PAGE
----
We need a cap on standard variable rates to give “neglected” mortgage prisoners the financial relief they desperately need
Mortgage prisoners are trapped in costly deals with mortgage loan sharks squeezing every last penny out of them. MPs must vote to cap standard variable rates and ensure that they can access fixed-rate deals.
Today MPs will be voting on whether to finally help mortgage prisoners by capping standard variable rates and ensuring that they can access fixed-rate deals.
After the financial crisis, many people found their mortgage sold on without their consent. These borrowers, dubbed ‘mortgage prisoners’, are trapped with their existing lender and unable to switch to a cheaper deal. This can find themselves stuck on a high standard variable rate – paying hundreds or thousands of pounds extra each year. Mortgage prisoners include members of the armed forces, nurses and other key workers.
A cap on standard variable rates for mortgage prisoners is supported by Martin Lewis and would provide immediate relief to the 250,000 mortgage prisoners. It would be a targeted intervention and would not distort the market. The 250,000 mortgage prisoners took out their mortgages prior to the financial crisis with fully regulated high-street banks like Northern Rock. They were then kept trapped on high SVRs before being sold to vulture funds like Cerberus, Tulip and Heliodor.
Mortgage prisoners had been neglected for over 10 years. Families have been destroyed and homes have been lost
The amendment applies a cap on the standard variable rate for mortgage prisoners with inactive lenders and unregulated entities and ensures that they can access fixed-rate deals. It would have no impact on the market for active lenders such as the main high-street banks which compete to offer their existing customers new deals. The number of mortgage prisoners would decline over time as they repay their mortgages or reach the end of their mortgage term.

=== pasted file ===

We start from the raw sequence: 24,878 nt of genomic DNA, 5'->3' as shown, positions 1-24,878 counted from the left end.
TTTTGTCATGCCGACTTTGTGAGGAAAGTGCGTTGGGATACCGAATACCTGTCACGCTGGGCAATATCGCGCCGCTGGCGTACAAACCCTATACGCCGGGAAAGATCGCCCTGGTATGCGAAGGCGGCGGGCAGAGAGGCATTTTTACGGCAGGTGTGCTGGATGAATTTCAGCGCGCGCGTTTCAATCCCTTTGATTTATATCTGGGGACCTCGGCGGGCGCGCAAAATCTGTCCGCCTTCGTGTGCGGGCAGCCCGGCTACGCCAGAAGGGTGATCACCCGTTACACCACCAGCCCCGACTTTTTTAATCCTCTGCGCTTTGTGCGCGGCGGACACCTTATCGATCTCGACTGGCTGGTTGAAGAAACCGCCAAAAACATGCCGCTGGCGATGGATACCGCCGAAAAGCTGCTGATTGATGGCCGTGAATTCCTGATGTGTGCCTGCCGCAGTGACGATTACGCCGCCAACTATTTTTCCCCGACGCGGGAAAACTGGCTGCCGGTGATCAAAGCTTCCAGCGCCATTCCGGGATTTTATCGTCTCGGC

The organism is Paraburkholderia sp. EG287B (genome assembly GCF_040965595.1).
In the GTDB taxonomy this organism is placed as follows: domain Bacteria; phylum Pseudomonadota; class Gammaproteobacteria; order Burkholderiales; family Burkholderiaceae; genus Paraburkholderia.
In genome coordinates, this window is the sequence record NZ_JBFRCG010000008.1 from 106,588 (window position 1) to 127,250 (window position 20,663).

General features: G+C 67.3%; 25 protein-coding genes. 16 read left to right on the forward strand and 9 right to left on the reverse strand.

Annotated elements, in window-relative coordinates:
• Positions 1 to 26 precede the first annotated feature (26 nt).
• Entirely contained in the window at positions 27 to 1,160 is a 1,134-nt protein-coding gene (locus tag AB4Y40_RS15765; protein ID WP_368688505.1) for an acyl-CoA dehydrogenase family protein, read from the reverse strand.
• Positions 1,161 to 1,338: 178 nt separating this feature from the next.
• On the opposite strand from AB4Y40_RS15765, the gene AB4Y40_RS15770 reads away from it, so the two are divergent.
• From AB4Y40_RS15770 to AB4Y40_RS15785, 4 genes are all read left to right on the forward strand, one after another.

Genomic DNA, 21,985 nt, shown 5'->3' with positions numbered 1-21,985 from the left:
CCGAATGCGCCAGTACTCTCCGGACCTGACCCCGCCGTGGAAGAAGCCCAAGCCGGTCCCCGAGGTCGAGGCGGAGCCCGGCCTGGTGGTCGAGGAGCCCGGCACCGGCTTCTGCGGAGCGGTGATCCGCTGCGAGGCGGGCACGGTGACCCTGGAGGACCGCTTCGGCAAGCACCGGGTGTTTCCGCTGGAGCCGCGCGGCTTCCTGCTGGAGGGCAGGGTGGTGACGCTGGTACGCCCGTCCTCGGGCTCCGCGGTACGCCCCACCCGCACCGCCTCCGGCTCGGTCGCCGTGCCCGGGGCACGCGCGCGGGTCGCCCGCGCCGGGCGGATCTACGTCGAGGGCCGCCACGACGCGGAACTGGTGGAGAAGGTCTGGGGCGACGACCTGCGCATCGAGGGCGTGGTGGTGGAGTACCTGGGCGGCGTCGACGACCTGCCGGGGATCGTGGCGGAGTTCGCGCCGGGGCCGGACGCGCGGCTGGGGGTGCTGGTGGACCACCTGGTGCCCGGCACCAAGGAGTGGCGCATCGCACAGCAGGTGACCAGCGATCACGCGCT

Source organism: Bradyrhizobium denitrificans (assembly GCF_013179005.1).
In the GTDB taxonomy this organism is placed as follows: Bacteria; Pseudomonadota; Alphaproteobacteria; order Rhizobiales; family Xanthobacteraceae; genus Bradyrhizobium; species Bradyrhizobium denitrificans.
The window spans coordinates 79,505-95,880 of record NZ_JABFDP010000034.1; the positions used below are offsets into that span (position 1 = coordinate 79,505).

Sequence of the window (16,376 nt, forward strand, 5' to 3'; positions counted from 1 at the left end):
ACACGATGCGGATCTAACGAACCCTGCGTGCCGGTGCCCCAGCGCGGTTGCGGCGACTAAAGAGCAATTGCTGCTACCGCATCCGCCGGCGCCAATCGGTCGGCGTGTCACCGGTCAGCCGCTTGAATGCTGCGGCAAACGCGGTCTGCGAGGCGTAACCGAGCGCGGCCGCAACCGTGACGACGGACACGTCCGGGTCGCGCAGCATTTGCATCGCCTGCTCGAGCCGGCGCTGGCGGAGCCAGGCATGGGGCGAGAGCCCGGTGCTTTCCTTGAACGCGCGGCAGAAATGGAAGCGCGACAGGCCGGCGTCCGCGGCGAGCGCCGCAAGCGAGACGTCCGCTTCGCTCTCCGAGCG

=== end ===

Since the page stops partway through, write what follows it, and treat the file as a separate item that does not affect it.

The margins on these Northern Rock mortgages increased significantly after the financial crisis – as interest rates available to people at active lenders fell, the government kept mortgage prisoners on high SVRs and then sold them off to inactive lenders and vulture funds which also kept them on high SVRs. Prior to the financial crisis the gap between the Northern Rock SVR and the base rate was 2.09%, since 2009 it has been 4.29% above base rate.
When the government sold on the loans, it gave some of the purchasers such as Tulip mortgages “complete discretion” on interest rate policy after 12 months. Protections for later packages of mortgage sold only required the SVR to be kept at the level of the third highest of a basket of 15 SVRs – which is higher than the current rate charged to mortgage prisoners. If mortgage prisoners were entitled to new deals on the same basis as other customers then the average rate they would be paying would be 1.8%, below the level of the SVR cap of 2.1%.
The latest data released by the FCA shows that there are 250,000 mortgage prisoners with mortgage loan sharks – inactive firms which are not interested in helping customers get new deals but squeezing every last penny out of them by keeping them on high standard variable rates.
They don’t have much chance to reduce the amount they owe. This means that when their mortgage finishes when they are in their 60s or 70s, these mortgage loan sharks often put pressure on them to sell and threaten to repossess their home.
The FCA and government claim to have helped mortgage prisoners by changing the rules on affordability tests. But there has been a very slow take-up of these new flexibilities. The FCA’s cost-benefit analysis published when the rules were proposed estimated that 2,000 to 14,000 mortgage prisoners would actually switch using the new rules. The APPG has received reports from campaign groups that only 40 mortgage prisoners have been able to switch so far.
Mortgage Prisoners had been neglected for over 10 years. Families have been destroyed and homes have been lost. MPs should vote to cap standard variable rates and ensure that all mortgage prisoners can access fixed-rate deals. Too many have suffered for too long.
As consumer champion, Martin Lewis has said an SVR cap on closed book mortgages “would provide immediate emergency relief to those most at risk of financial ruin. No one should underestimate the threat to wellbeing and even lives if this doesn't happen, and happen soon.”
The government has the option of coming up with an alternative proposal to provide the relief that mortgage prisoners so desperately need. So far it has failed to do so. That’s why we support this amendment to the Financial Services Bill.
Seema Malhotra is the Labour MP for Feltham and Heston and Lord Sharkey is a Liberal Democrat member of the House of Lords. They are co-chairs of the APPG on Mortgage Prisoners.
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